Marsh Risk Consulting's Gary Lynch Named to United States Department of Commerce Advisory Committee on Supply Chain Competitiveness
New York, October 17, 2012
Gary Lynch, global leader of Marsh Risk Consulting’s Supply Chain Risk and Resiliency Solutions Practice, has been named to the US Department of Commerce’s newly established Advisory Committee on Supply Chain Competitiveness.
As a member of the committee, which will meet for the first time on October 19 in Washington, DC, Mr. Lynch will provide advice on the development and administration of programs and policies to strengthen the competitiveness of US supply chains. This work will support US efforts to expand the export of goods and services and create economic opportunities for American businesses.
“The Obama administration recognizes that in order to be competitive in today’s global economy, American manufacturers need to be able to move products and goods securely, quickly, and efficiently within our borders and beyond,” said Acting US Commerce Secretary Rebecca Blank. “The Advisory Committee on Supply Chain Competitiveness will provide crucial input on issues related to national freight infrastructure and policies so that we can best support millions of US businesses export goods, compete domestically and globally, and support American jobs.”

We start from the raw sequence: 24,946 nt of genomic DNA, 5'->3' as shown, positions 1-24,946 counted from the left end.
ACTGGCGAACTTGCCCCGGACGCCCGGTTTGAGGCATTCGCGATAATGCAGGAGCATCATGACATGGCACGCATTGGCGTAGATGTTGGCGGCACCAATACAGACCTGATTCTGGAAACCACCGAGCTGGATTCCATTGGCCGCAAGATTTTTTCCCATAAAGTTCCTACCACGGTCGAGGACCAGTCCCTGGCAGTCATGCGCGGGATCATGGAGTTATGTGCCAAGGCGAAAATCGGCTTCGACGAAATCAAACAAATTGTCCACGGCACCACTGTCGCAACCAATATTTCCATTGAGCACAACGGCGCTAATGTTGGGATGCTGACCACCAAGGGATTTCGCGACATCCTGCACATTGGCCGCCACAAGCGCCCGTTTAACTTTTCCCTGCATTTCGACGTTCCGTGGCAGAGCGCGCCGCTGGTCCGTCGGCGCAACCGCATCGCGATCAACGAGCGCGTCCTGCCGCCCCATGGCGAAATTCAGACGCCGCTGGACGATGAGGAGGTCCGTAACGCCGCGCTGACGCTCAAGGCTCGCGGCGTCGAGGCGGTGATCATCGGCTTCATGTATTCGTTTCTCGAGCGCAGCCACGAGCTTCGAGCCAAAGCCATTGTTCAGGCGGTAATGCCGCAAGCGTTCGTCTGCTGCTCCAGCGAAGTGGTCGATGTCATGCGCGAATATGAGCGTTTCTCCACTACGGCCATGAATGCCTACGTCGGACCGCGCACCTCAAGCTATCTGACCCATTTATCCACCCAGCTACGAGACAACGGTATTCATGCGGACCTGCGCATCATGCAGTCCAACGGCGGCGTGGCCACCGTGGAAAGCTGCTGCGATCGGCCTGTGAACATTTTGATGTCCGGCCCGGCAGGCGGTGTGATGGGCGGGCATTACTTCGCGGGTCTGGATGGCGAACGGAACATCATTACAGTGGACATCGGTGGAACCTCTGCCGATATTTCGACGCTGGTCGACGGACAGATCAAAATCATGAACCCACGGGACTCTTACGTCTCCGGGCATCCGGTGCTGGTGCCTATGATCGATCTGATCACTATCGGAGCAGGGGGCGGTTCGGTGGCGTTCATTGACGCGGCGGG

Mr. Lynch has more than 30 years of experience as an operational and technology risk management professional. Before joining Marsh Risk Consulting in 2004, he held leadership positions at Booz Allen Hamilton, Ernst & Young, Gartner Group, Chase Manhattan Bank (now JPMorgan Chase), and Prudential. Mr. Lynch is also the author of two books: Single Point of Failure: The Ten Essential Laws of Supply Chain Risk Management; and At Your Own Risk: How the Risk-Conscious Culture Meets the Challenge of Business Change. Under his leadership, the Supply Chain Risk and Resiliency Solutions Practice was named best supply chain risk consulting services provider earlier this year by Global Finance magazine.
“Despite being an integral component of the value that many companies deliver to their customers and stakeholders, US and global supply chains have become overly complex and vulnerable to disruptive events both domestically and abroad,” Mr. Lynch said. “I am honored to serve on this committee and to share my knowledge and the expertise of Marsh, which has been built from advising hundreds of companies worldwide on US supply chain effectiveness and resiliency.”